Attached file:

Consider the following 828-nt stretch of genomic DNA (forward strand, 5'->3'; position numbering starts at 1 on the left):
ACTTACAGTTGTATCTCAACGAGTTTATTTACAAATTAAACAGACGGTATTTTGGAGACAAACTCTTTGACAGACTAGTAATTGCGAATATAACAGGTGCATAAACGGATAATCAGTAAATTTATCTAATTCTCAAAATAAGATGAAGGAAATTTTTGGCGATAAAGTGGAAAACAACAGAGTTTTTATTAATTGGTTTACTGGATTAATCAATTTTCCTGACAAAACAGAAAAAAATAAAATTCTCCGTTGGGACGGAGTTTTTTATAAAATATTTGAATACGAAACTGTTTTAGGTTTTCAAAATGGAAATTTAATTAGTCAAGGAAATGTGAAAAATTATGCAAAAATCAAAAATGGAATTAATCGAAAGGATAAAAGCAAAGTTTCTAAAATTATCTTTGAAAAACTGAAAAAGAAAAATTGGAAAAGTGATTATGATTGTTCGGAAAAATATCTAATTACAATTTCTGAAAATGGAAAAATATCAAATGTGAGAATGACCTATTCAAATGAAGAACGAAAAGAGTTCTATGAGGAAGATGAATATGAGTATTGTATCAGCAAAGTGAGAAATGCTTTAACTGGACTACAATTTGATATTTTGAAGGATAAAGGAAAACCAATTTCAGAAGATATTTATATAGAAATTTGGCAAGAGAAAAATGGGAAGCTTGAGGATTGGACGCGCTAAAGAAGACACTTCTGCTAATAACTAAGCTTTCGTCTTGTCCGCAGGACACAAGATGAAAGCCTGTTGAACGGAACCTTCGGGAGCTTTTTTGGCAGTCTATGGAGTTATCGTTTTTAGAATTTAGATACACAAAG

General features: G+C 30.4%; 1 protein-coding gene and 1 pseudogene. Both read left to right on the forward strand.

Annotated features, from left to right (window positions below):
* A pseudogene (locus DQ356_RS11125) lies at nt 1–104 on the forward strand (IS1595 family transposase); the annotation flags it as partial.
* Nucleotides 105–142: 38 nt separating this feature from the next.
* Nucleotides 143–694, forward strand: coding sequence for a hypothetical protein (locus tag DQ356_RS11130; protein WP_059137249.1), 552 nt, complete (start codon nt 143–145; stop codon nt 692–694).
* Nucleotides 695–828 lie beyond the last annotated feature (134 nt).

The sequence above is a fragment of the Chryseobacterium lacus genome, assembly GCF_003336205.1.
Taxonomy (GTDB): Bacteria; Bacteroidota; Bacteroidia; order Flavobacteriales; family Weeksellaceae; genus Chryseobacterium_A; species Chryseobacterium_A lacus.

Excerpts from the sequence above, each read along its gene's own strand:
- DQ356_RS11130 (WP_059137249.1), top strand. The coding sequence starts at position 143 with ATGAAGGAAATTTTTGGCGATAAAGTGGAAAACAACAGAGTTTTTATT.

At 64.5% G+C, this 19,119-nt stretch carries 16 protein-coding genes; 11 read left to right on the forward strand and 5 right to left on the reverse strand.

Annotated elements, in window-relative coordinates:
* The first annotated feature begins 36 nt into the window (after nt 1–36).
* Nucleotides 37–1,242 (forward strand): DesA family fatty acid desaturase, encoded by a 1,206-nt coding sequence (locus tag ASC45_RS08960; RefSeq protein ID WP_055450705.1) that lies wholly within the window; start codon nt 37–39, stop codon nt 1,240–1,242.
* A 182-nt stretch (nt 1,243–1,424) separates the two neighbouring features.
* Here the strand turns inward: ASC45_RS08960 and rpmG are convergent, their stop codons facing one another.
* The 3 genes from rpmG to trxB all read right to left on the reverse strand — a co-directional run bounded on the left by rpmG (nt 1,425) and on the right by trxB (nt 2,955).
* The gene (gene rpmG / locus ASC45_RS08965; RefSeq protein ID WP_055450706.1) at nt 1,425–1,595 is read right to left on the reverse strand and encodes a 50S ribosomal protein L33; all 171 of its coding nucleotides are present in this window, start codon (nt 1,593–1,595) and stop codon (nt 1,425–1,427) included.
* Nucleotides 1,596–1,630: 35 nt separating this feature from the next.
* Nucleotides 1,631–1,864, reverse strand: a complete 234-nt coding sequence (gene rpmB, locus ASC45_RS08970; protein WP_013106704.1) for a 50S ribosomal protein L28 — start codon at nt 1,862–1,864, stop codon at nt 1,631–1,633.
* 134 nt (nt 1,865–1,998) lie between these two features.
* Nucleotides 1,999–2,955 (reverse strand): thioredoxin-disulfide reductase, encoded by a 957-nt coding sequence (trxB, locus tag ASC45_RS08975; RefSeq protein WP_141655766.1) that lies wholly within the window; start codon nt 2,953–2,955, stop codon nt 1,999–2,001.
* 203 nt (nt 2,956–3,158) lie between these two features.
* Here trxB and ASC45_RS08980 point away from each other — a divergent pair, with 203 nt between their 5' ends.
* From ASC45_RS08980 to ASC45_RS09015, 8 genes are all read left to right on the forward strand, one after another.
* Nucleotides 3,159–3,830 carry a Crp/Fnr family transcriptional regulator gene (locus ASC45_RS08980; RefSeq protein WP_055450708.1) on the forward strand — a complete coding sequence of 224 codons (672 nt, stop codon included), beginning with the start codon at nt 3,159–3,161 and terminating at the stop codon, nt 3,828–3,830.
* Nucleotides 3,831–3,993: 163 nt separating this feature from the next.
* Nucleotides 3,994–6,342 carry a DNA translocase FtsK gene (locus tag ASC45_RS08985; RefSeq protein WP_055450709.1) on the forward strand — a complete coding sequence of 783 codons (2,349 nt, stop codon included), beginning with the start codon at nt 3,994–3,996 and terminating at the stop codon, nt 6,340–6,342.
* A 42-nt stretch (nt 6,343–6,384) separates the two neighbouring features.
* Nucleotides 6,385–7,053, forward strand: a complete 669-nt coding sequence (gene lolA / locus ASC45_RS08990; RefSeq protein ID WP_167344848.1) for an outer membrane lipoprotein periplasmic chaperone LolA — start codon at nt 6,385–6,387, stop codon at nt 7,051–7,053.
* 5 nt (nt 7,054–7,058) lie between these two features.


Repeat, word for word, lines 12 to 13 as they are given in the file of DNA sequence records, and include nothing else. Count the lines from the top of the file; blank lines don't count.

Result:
- DQ356_RS11130 (WP_059137249.1), top strand. The coding sequence starts at position 143 with ATGAAGGAAATTTTTGGCGATAAAGTGGAAAACAACAGAGTTTTTATT.

At 64.5% G+C, this 19,119-nt stretch carries 16 protein-coding genes; 11 read left to right on the forward strand and 5 right to left on the reverse strand.